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100 Scope Notes
Inside 100 Scope Notes

“I Verse You”

Head-to-head competition in literature isn’t anything new, but the idea of pitting two characters/things against each other in the title of a book is a continuing trend in children’s literature (and perhaps literature in general).

Shark vs Train 300x295 I Verse You

While it’s far from the first book to bring out the “vs.”, I think the book that really helped put it into the zeitgeist was Chris Barton and Tom Lichtenheld’s popular Shark vs. Train, released in 2010. The growth of the “versus” title makes sense – it’s an intriguing set up. What are they fighting about? Who would win?

In recent years (and upcoming in 2014) the “versus” have continued:

9780062103031 31f42 300x300 I Verse You

9780062102997 d07e8 300x300 I Verse You

9781426309151 94709 200x300 I Verse You

1423137884 240x300 I Verse You

9780545298391 210x300 I Verse You

9781469203966 180x300 I Verse You

1423122011 235x300 I Verse You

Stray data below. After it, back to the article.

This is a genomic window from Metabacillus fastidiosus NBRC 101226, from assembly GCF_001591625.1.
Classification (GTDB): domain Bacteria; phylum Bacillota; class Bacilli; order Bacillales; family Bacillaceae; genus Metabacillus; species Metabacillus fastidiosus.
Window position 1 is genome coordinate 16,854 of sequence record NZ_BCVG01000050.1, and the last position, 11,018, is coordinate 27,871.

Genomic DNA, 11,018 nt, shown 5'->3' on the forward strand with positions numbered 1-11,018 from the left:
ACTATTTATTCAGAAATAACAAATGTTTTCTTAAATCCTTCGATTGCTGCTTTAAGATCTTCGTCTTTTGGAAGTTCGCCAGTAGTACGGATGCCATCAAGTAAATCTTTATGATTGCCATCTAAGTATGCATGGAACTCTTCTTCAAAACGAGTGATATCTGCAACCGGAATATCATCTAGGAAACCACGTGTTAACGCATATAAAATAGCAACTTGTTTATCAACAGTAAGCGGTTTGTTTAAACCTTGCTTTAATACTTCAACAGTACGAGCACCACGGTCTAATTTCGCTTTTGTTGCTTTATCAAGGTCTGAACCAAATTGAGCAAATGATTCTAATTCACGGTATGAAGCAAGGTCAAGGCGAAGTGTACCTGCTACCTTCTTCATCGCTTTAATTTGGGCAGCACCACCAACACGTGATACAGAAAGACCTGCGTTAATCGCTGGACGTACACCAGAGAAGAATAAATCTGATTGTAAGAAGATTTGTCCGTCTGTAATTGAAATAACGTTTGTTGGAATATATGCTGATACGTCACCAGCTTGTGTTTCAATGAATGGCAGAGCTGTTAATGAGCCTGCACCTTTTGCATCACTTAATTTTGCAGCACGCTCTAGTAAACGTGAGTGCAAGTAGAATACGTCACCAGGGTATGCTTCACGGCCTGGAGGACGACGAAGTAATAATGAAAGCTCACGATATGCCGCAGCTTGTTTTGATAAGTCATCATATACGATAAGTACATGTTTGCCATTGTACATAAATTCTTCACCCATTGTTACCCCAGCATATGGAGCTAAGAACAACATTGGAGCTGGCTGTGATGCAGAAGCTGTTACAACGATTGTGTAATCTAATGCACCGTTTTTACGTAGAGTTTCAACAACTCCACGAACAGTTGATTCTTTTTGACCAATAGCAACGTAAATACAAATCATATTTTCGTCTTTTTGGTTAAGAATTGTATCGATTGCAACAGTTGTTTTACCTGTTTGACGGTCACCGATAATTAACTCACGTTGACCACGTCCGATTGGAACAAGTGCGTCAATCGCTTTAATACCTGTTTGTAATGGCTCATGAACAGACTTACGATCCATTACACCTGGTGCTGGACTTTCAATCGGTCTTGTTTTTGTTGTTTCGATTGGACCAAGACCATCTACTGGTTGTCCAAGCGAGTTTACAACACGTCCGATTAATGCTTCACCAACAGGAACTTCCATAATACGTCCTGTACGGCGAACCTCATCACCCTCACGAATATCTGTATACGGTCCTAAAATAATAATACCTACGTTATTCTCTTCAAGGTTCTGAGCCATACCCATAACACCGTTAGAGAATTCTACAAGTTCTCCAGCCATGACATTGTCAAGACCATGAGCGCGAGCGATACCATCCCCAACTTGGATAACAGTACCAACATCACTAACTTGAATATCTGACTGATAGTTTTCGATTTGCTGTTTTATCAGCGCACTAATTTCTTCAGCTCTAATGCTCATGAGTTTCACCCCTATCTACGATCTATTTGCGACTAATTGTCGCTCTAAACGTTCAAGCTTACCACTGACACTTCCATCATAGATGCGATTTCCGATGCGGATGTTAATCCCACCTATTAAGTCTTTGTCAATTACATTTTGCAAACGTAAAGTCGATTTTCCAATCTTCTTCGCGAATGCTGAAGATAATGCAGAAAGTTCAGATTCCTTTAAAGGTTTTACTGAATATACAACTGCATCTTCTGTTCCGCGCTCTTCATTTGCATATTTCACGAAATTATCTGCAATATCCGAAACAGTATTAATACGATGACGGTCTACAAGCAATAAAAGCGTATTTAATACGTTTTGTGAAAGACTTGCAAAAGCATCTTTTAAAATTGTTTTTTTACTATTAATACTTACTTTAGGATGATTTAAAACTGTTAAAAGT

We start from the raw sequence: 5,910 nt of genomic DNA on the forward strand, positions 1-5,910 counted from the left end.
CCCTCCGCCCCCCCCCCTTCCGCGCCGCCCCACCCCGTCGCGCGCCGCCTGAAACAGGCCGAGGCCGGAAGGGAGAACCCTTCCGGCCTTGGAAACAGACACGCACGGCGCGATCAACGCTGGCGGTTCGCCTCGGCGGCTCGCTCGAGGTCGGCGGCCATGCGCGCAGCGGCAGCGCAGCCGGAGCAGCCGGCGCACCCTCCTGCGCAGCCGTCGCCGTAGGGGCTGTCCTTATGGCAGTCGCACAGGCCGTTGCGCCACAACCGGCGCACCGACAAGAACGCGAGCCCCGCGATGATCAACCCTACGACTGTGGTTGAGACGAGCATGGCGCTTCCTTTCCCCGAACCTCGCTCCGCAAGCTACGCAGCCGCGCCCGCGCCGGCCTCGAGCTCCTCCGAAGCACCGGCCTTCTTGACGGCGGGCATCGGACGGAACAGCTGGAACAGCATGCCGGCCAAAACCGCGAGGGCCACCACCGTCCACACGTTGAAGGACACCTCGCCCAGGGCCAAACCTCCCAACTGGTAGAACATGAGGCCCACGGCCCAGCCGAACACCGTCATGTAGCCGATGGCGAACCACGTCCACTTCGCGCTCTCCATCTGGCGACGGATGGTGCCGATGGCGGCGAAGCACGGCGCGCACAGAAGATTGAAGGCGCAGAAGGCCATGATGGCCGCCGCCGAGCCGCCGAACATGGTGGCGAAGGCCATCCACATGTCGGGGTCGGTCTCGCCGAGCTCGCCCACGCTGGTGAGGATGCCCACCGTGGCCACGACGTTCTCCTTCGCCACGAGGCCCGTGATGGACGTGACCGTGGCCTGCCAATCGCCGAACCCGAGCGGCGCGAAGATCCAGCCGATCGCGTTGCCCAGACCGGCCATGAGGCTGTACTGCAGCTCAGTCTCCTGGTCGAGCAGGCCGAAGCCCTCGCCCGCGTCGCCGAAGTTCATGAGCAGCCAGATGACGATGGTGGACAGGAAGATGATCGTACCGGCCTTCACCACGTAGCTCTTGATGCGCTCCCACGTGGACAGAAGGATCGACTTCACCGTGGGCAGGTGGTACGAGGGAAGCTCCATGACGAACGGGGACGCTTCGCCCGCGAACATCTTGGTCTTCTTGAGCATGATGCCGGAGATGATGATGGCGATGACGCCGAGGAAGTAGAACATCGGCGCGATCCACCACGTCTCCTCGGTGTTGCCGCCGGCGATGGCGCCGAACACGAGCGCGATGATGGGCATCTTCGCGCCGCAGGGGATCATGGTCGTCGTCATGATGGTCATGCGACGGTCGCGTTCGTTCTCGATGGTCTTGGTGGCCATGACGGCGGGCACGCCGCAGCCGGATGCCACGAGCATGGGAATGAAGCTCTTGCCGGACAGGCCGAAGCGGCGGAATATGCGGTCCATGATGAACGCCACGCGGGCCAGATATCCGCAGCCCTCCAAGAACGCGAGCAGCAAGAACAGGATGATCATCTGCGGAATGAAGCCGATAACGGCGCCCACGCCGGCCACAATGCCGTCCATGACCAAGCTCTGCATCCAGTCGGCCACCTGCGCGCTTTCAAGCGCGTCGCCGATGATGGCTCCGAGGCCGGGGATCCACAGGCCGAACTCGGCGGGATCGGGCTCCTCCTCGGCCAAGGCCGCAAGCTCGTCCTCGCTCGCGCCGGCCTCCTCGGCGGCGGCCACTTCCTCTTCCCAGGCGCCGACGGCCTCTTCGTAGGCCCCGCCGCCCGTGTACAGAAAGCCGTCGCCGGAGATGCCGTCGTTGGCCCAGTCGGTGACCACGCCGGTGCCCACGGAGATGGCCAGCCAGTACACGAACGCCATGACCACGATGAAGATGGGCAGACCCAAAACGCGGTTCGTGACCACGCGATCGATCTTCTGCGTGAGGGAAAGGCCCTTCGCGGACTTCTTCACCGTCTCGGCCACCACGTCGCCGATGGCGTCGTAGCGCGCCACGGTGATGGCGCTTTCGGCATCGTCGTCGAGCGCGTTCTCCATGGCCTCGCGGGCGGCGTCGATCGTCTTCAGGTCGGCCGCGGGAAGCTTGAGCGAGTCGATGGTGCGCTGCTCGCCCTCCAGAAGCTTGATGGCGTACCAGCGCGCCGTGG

9781561457090 266x300 I Verse You

9780760345313 e7e97 300x300 I Verse You

9780375858741 dc4f6 241x300 I Verse You

9780545055925 220x300 I Verse You

9780316238014 237x300 I Verse You

9780062015129 0 Cover 198x300 I Verse You

9780312674830 206x300 I Verse You

9781617751882 300x253 I Verse You

9780763658731 880c9 211x300 I Verse You

And possibly my favorite:

0486498093 3ec88 166x300 I Verse You

Want further proof of the rise of the “versus”? Check out this data from Google’s Ngram Viewer, which tracks word usage in books:

Screen Shot 2014 02 25 at 9.56.18 PM 500x256 I Verse You

share save 171 16 I Verse You
About Travis Jonker

Travis Jonker is an elementary school librarian in Michigan. He writes reviews (and the occasional article or two) for School Library Journal and is a member of the 2014 Caldecott committee. You can email Travis at scopenotes@gmail.com, or follow him on Twitter: @100scopenotes.

Comments

  1. Brenda says:

    May I add Athlete vs. Mathlete by W. C. Mack and, on the YA end, Fat Boy vs. the Cheerleaders by Geoff Herbach?

  2. Ed Spicer says:

    Count me as one not overly thrilled with this direction, despite recognizing a certain degree of inevitable popularity (and I do have some of these in my classroom and like several of them).

  3. Anne says:

    I NEED THE OBAMA/ROMNEY PAPER DOLLS. How do I miss these things?

  4. Diane says:

    How about George vs. George: The American Revolution as seen from both sides? or Fly Guy vs. the FlySwatter?

  5. Gabi says:

    Not to be a curmudgeon, but the way I understand it, your Ngram kind of contradicts your point. It says “versus” has been on the rise since about 1950, peaked in 2000, and has dropped off recently.

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